I haven’t blogged in a bit, and I’m so happy to have this opportunity to return as the blogger for Tactical Tuesday.

In preparing for this blog, I thought long and hard about what advice I could give with regard to self editing. Then it hit me: the best advice I can give to authors tweaking their manuscripts to make the greatest impact upon an editor. Punctuation, grammar, and spelling are important. Having a handle on the elements of story telling such as character, plot, conflict, and point of view are imperative. Still, there is something that must be done before any self editing can occur.

An author must put into concrete form their dreams, their ideas, the stories that burn in his soul, that ache to be born on paper. You can’t edit the ideas in your head. You can change your mind. You can play what if and take the story in a different direction, but not until it is down on paper can you make it into the work of art all authors want their stories to become. Let’s face it. Authors  write–on paper. Daydreamers dream–keeping the stories inside their heads.

So, today, I’m asking you to self edit yourself. Take time to put your daily routines on paper. Be honest. Do you pick up your phone or your iPad to play Angry Birds or Words with Friends? Are your posts on Facebook and Twitter part of your word count for the day?

Do you volunteer, give of your time to others? Do you critique? Are you a beta reader? How about volunteering for organizations that help mentor to writers? How about working for and having fellowship with members of your church? Helping others is never wrong. Most often when we give from our heart we get back ten-fold, especially when God is in the endeavor. The key to helping others and avoiding the feeling of being put upon, is to realize that to become a writer, to tell the stories that God has placed on your heart, you need to put aside time for the creation of story. Scheduling that time and preventing others from taking it from you (as much as is possible) establishes some boundaries for you as well as well-meaning family and friends who might encroach upon that time.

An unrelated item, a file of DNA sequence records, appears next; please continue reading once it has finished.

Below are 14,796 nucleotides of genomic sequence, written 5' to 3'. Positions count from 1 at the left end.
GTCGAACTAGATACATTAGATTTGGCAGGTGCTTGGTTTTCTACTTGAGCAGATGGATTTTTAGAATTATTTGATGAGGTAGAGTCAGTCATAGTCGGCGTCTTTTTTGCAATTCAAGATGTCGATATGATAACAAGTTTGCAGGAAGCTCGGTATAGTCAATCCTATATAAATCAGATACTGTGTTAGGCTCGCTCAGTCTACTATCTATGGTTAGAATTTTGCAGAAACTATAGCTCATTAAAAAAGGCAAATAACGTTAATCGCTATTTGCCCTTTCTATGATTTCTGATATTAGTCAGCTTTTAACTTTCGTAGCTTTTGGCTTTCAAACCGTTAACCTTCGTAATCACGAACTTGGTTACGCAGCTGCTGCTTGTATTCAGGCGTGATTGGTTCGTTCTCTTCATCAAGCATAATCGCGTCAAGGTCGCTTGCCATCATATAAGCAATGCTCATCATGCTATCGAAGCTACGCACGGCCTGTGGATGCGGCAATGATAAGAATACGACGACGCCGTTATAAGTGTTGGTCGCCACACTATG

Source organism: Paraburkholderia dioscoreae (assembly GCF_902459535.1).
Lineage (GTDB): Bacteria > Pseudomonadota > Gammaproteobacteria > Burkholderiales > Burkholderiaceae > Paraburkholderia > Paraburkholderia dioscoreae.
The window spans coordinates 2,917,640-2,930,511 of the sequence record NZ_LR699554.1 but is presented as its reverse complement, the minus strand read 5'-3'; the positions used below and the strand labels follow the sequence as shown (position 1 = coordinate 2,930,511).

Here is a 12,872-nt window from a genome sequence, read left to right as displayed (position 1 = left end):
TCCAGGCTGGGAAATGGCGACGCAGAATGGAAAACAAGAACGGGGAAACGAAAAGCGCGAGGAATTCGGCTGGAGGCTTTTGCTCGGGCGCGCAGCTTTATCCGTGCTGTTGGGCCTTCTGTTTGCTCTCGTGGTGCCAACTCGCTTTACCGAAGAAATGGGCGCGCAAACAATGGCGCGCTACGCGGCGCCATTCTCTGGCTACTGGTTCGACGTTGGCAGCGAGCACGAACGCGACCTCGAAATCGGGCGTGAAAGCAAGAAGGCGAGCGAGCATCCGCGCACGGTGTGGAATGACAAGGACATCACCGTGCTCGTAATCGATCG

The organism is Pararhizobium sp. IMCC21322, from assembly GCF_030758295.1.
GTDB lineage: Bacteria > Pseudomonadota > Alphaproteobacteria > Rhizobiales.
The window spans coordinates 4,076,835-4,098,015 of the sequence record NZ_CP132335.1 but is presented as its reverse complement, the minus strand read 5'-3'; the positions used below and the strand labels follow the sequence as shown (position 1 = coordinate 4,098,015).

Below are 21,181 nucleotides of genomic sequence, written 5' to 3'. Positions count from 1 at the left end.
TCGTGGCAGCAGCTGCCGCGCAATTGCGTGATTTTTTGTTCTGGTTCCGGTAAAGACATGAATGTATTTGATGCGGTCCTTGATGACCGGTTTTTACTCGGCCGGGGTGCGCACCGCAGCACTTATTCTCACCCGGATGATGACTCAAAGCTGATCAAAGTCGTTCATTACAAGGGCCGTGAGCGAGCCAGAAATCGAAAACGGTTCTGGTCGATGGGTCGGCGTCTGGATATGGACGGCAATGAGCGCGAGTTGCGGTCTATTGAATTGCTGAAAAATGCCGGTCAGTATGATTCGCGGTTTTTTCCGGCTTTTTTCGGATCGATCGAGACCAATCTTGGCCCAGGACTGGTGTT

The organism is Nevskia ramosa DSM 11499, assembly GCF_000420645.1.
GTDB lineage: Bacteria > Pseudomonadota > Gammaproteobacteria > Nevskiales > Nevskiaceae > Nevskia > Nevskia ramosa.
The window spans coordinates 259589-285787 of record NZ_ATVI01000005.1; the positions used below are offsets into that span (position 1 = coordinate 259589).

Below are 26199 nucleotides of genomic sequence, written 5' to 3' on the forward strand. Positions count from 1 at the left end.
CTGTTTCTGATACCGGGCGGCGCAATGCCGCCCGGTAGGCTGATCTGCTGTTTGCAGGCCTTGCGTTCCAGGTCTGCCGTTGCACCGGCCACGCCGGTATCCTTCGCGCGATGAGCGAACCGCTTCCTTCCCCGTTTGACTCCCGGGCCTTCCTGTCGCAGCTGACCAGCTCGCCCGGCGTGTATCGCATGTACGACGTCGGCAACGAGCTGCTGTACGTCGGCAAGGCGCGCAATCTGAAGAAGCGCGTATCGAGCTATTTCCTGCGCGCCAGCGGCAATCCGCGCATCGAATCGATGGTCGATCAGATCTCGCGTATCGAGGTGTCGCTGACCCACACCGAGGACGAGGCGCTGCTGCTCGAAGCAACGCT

Really, it’s fine to enjoy life outside our strange little writers’ worlds, but if you find that five hours of your day are devoted to activities that fail to move your writing career forward, you may want to reconsider your priorities. Five hours of optimized usage of time can equate to quite a large word count.

The key to self-editing our schedules is to prioritize. Add blocks of time to your day to play those games that call to many of us, to visit the social networks, to mentor others, and to fellowship with family and friends. Review your daily routines. Discover when you write best (my best writing time is between 6:00 p.m. and 2:00 a.m. when I’m least needed by family and friends, but that isn’t always practical). Also, remember to schedule time to exercise. Creativity seems to explode when the blood isn’t rushing to the rear sitting in the chair and instead courses through our brain cells.

Each of us have demands on our lives. Some lucky folks, write full time. Some hold down a job and a myriad of family and other obligations. The key to self-editing ourselves and revising our schedule is to decide when and how much time can be devoted to writing. Even a hundred words a day can add up. Oh, and no! Posts to Facebook or Twitter don’t count. I know. I polled my writing friends. None would allow me to get away with it. However, they did think me clever for coming up with the idea. But honesty won out in the end.

Happy editing.

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